TEX GRESHAM on film with Rebecca Gransden

TEX GRESHAM on film with Rebecca Gransden

What film, or films, made the first deep impression on you?

This might come as a shock, but I think watching E.T. as a kid rewired my brain, changed my DNA, shaped my life’s path. I would rewind the ending over and over and just bawl my eyes out as the ship made a rainbow across the sky. I wasn’t just sad—it was joy as well. And I didn’t understand how I could have two feelings at the same time, and how this movie could do that to me. 

Very often film is one of the ways we first come into contact with a world outside that of our direct experience. Which films introduced you to areas of life away from the familiar circumstances you grew up in?

I remember my dad showing me Sling Blade when it first came out. I was like ten or so. But it blew my mind. Wasn’t until I rewatched it earlier this year that I realized how much that movie affected me and shaped my human understanding. I’d never seen life like that, but it felt so familiar to where I grew up.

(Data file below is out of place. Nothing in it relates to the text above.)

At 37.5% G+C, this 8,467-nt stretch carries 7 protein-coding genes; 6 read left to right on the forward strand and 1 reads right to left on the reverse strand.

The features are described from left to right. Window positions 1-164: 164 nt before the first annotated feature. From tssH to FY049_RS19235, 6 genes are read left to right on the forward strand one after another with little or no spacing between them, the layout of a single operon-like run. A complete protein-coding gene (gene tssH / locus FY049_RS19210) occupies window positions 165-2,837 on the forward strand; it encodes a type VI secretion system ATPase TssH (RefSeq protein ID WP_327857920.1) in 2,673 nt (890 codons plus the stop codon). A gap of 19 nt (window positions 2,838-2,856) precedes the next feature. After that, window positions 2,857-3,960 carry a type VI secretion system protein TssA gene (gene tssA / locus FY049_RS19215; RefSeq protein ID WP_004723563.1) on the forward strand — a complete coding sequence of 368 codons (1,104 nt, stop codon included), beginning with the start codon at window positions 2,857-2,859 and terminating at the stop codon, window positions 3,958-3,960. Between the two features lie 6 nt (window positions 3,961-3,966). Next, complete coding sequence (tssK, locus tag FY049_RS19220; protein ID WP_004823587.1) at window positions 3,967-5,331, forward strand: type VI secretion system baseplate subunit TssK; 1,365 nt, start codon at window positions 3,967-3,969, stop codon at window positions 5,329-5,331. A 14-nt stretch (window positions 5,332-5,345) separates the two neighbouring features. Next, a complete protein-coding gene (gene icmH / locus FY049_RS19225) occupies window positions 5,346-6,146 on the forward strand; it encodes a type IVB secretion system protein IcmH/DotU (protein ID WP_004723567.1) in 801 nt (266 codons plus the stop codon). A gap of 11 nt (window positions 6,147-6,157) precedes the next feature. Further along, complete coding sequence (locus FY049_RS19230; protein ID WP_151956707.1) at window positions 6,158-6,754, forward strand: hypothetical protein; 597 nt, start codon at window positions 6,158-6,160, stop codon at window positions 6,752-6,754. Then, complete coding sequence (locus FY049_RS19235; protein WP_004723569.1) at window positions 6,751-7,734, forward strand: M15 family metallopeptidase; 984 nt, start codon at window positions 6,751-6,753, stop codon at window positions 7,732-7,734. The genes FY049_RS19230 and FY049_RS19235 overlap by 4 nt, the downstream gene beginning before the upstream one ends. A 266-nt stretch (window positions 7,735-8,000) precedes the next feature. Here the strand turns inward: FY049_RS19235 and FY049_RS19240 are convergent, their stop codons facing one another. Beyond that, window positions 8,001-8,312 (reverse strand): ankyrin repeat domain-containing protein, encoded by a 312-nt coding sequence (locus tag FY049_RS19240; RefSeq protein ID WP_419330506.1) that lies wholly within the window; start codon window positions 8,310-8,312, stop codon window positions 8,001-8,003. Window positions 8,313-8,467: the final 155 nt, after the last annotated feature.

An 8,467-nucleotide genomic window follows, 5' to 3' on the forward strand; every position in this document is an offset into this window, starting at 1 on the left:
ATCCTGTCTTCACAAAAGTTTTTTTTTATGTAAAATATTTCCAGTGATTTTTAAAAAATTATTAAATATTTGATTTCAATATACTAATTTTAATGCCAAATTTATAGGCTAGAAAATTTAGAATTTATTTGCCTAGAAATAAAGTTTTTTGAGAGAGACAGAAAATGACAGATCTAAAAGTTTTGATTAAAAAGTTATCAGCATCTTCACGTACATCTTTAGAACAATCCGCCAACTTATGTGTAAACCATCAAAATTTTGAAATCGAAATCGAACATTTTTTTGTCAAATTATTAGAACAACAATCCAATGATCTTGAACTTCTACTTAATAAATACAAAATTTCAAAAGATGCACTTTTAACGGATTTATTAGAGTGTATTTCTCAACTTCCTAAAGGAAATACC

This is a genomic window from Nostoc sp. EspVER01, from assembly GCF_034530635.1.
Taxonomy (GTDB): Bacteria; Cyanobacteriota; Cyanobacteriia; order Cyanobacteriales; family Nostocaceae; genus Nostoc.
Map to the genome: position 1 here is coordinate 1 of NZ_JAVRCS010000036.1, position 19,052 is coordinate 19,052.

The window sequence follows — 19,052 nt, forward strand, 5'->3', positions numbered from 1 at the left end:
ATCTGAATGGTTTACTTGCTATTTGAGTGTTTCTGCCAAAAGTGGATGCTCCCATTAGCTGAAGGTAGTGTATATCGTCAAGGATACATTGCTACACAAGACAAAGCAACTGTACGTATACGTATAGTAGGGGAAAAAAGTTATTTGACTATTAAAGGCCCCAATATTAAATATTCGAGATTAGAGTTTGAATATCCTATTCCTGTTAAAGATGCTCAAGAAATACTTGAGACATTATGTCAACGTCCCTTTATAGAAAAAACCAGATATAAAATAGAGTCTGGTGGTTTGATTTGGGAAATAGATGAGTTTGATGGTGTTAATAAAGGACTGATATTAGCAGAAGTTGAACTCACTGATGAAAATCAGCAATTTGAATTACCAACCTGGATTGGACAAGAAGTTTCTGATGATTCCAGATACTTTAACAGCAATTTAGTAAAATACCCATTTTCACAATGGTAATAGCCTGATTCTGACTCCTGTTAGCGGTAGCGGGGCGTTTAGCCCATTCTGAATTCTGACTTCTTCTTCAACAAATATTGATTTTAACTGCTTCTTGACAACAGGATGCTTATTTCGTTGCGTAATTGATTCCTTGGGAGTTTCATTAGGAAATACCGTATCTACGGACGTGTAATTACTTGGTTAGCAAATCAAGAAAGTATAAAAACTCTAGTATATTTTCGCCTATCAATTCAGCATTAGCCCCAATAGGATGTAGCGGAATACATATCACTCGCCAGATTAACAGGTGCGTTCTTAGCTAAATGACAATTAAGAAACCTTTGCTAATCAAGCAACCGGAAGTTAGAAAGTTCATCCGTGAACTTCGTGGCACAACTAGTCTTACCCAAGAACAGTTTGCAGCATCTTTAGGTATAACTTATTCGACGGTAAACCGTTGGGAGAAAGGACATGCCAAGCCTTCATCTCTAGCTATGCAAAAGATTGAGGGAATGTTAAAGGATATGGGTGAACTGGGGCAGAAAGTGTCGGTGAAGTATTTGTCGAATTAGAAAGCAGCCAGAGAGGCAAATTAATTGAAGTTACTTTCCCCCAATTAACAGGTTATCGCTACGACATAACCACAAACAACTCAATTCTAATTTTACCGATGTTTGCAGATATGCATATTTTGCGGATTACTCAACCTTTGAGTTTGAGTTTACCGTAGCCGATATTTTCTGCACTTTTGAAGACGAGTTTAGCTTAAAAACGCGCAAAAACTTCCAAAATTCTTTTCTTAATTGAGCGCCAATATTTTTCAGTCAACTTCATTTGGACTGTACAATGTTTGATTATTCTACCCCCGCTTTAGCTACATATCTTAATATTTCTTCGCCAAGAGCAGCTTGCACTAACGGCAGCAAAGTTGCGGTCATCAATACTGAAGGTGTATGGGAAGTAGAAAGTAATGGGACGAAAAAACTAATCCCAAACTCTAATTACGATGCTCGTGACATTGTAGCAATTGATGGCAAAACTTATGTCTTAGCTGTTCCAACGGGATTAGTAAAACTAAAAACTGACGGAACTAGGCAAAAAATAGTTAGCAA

What films first felt transgressive to you? Do you remember being secretive about any films you watched growing up?

Gummo was one of the first films that felt really transgressive to me. I grew up watching movies like Freaked (1993), Stay Tuned (1992), UHF, Robin Hood: Men In Tights, etc.—which are commercial, but they’re weird as hell and therefore transgressive to a young mind. It wasn’t until high school that I got into Korine, Waters, Troma Films, Oldboy, Freddy Got Fingered things like that. I was very much into cinema trash when I was in high school.

In terms of being secretive about watching films growing up, I never really felt the need to be secretive because my family was very much into watching movies. I was pretty much allowed to watch anything—when I could. My dad introduced me to John Waters.

Are there any films that define your formative years?

Terminator 2, Bill and Ted’s Bogus Journey, the Indiana Jones series, The Blob, Tremors, Jurassic Park. I grew up with the big blockbusters and those definitely shaped my love of entertainment and film. 

Can you talk about the influence film has had on your writing?